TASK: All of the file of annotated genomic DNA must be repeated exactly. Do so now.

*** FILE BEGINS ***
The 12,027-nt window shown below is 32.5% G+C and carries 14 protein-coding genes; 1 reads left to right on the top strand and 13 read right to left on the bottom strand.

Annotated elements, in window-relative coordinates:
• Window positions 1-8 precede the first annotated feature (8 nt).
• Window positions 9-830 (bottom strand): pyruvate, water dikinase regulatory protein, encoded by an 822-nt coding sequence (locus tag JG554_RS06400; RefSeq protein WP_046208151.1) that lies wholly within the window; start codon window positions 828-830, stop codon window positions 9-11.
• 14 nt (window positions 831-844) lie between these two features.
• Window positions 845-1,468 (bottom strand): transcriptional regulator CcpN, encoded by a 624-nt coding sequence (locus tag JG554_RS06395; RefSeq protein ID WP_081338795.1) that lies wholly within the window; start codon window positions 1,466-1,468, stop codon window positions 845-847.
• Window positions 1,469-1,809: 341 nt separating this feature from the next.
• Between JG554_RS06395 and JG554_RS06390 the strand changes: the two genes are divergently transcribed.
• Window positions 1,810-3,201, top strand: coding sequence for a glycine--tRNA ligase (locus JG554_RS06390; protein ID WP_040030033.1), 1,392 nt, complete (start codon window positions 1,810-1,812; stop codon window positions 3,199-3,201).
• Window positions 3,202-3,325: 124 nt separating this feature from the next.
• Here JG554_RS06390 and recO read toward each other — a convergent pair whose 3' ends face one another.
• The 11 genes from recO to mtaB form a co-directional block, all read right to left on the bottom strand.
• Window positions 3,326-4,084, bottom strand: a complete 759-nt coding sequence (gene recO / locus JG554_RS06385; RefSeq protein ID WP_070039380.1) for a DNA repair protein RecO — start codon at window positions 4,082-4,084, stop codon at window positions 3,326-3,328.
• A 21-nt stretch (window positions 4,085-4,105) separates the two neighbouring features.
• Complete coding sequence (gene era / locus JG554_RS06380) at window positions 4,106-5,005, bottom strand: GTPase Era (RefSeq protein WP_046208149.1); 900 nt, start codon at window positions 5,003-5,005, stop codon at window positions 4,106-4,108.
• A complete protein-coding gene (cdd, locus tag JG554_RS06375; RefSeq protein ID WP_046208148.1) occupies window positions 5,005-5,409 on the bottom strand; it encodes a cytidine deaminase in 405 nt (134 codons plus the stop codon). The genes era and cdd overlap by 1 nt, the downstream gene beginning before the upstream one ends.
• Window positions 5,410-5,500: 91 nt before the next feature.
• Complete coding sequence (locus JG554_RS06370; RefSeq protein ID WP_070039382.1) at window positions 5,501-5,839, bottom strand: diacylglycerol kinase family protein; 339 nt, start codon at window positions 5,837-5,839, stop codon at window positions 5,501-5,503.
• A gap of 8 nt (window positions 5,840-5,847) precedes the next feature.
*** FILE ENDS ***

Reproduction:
The 12,027-nt window shown below is 32.5% G+C and carries 14 protein-coding genes; 1 reads left to right on the top strand and 13 read right to left on the bottom strand.

Annotated elements, in window-relative coordinates:
• Window positions 1-8 precede the first annotated feature (8 nt).
• Window positions 9-830 (bottom strand): pyruvate, water dikinase regulatory protein, encoded by an 822-nt coding sequence (locus tag JG554_RS06400; RefSeq protein WP_046208151.1) that lies wholly within the window; start codon window positions 828-830, stop codon window positions 9-11.
• 14 nt (window positions 831-844) lie between these two features.
• Window positions 845-1,468 (bottom strand): transcriptional regulator CcpN, encoded by a 624-nt coding sequence (locus tag JG554_RS06395; RefSeq protein ID WP_081338795.1) that lies wholly within the window; start codon window positions 1,466-1,468, stop codon window positions 845-847.
• Window positions 1,469-1,809: 341 nt separating this feature from the next.
• Between JG554_RS06395 and JG554_RS06390 the strand changes: the two genes are divergently transcribed.
• Window positions 1,810-3,201, top strand: coding sequence for a glycine--tRNA ligase (locus JG554_RS06390; protein ID WP_040030033.1), 1,392 nt, complete (start codon window positions 1,810-1,812; stop codon window positions 3,199-3,201).
• Window positions 3,202-3,325: 124 nt separating this feature from the next.
• Here JG554_RS06390 and recO read toward each other — a convergent pair whose 3' ends face one another.
• The 11 genes from recO to mtaB form a co-directional block, all read right to left on the bottom strand.
• Window positions 3,326-4,084, bottom strand: a complete 759-nt coding sequence (gene recO / locus JG554_RS06385; RefSeq protein ID WP_070039380.1) for a DNA repair protein RecO — start codon at window positions 4,082-4,084, stop codon at window positions 3,326-3,328.
• A 21-nt stretch (window positions 4,085-4,105) separates the two neighbouring features.
• Complete coding sequence (gene era / locus JG554_RS06380) at window positions 4,106-5,005, bottom strand: GTPase Era (RefSeq protein WP_046208149.1); 900 nt, start codon at window positions 5,003-5,005, stop codon at window positions 4,106-4,108.
• A complete protein-coding gene (cdd, locus tag JG554_RS06375; RefSeq protein ID WP_046208148.1) occupies window positions 5,005-5,409 on the bottom strand; it encodes a cytidine deaminase in 405 nt (134 codons plus the stop codon). The genes era and cdd overlap by 1 nt, the downstream gene beginning before the upstream one ends.
• Window positions 5,410-5,500: 91 nt before the next feature.
• Complete coding sequence (locus JG554_RS06370; RefSeq protein ID WP_070039382.1) at window positions 5,501-5,839, bottom strand: diacylglycerol kinase family protein; 339 nt, start codon at window positions 5,837-5,839, stop codon at window positions 5,501-5,503.
• A gap of 8 nt (window positions 5,840-5,847) precedes the next feature.